T-Mobile One already ups hotspot speed ante, One Plus brings more perks for $95 a month

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It seems T-Mobile’s newly implemented one-plan-fits-all “Un-carrier 12” strategy may have already backfired, but in an unusually prompt answer to customer criticism feedback, even for the always serviceable John Legere, Magenta decided to tweak the terms and conditions before the initial changes were enforced in the first place.

As such, you can now look forward to unlimited 3G mobile hotspot data speeds, i.e. 512kbps, up a whopping 400 percent from what T-Mo originally had in mind. Granted, there’s still room for improvement, but at least “quick and decisive action” was indeed taken to arguably make things substantially better for folks willing to share their data across multiple devices.

T-Mobile One HD Day Passes are also officially introduced today, hooking you up with “all the HD video streaming you want, whenever you need it”, in exchange for a measly $3 a day.

Finally, a “premium connectivity add-on” fittingly dubbed T-Mobile One Plus enters the stage to provide faster speeds abroad (up to 3G “wherever available”), unlimited high-speed 4G LTE mobile hotspot data, and most importantly, unlimited HD Day Passes. Unfortunately, it sounds like you have to remember to ask for one every 24 hours, which makes zero sense, complicating an already convoluted network structure that was supposed to be the textbook definition of simplicity.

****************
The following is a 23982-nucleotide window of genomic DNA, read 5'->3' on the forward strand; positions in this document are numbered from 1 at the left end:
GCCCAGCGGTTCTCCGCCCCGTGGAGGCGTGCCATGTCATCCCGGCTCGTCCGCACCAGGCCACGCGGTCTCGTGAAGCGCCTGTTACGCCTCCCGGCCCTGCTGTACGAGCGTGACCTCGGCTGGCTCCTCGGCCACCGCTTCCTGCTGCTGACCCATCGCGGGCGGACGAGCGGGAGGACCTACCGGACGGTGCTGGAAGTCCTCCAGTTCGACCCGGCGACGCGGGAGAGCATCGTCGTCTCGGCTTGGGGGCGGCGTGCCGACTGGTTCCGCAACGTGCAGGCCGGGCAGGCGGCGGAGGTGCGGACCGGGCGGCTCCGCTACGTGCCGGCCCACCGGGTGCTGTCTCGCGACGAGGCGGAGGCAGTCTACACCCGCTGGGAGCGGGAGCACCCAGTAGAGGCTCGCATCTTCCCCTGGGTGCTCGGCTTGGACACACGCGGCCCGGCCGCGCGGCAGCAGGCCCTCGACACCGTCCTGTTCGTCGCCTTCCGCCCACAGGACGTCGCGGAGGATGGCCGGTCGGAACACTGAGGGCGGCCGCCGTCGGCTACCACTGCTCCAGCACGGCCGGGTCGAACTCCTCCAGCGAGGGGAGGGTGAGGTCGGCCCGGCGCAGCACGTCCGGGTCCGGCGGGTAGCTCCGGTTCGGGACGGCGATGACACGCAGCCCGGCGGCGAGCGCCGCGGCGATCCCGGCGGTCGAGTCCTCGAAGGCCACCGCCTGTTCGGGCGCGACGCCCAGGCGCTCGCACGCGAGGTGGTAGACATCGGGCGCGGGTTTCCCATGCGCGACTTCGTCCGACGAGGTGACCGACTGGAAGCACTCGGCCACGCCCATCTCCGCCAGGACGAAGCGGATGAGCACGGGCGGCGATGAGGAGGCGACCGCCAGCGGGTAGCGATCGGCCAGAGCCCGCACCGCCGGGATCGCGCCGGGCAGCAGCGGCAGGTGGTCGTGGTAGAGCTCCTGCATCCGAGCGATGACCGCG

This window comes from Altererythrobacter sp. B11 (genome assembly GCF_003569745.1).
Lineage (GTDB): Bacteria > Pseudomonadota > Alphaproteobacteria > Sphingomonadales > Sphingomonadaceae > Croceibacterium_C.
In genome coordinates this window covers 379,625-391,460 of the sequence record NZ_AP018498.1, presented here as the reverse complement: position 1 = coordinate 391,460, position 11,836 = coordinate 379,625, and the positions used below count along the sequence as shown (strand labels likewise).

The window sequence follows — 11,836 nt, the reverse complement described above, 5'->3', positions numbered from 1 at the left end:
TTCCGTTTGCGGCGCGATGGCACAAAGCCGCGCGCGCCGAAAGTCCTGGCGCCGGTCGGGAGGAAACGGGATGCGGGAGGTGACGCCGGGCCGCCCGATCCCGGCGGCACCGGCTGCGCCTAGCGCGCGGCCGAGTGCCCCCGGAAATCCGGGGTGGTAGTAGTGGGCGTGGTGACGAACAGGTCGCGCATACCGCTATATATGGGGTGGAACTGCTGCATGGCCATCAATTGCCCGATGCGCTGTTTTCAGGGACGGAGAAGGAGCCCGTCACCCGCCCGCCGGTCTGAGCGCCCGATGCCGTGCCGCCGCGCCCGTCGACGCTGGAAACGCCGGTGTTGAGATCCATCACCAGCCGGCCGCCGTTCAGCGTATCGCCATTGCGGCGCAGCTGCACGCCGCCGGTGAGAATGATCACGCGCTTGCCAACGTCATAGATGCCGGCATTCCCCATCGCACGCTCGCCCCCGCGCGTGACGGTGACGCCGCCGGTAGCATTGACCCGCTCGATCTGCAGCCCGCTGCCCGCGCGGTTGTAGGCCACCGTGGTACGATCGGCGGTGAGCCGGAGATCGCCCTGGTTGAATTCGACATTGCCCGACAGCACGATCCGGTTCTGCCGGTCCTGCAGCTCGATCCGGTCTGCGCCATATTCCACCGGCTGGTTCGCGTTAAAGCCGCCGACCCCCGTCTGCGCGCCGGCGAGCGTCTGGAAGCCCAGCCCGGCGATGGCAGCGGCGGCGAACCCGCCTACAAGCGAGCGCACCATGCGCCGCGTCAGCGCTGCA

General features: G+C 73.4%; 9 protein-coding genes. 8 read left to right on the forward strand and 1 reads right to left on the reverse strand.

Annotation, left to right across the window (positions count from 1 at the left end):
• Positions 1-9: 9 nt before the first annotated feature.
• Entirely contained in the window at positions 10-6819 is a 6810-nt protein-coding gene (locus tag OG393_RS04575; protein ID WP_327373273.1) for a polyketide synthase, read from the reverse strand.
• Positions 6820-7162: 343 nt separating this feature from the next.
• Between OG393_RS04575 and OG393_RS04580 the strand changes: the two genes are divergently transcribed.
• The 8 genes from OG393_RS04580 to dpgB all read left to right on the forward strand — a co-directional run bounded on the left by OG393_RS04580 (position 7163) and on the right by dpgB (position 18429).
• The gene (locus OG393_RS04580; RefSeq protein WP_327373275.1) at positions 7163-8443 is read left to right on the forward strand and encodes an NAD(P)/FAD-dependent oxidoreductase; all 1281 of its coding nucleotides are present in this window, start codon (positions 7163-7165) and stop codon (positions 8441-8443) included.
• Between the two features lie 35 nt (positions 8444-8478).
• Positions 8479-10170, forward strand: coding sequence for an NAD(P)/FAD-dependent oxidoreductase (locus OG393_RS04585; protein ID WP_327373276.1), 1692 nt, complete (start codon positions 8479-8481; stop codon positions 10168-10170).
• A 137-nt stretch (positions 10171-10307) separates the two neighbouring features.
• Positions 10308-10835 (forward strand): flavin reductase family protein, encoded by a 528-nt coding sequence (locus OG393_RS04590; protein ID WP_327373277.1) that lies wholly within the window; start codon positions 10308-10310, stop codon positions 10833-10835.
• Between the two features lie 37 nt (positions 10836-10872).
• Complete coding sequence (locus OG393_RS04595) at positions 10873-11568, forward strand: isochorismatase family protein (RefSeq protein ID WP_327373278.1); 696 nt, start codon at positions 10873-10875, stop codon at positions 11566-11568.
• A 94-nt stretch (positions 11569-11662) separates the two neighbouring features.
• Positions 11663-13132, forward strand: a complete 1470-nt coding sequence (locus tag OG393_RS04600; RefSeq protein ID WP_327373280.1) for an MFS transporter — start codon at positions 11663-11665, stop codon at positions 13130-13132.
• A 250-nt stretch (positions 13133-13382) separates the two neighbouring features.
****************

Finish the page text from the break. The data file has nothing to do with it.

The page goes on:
The One Plus plan (let’s call it a plan, shall we?) will set you back a grand total of $95 for your first line of service, the actual add-on costing $25 on top of the $70 standard T-Mobile One monthly fee. Oh, well, at least the new unlimited everything options are now slated to launch September 1 instead of five days later.

Source: T-Mobile

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About The Author
Adrian Diaconescu

Adrian has had an insatiable passion for writing since he was in school and found himself writing philosophical essays about the meaning of life and the differences between light and dark beer. Later, he realized this was pretty much his only marketable skill, so he first created a personal blog (in Romanian) and then discovered his true calling, which is writing about all things tech (in English).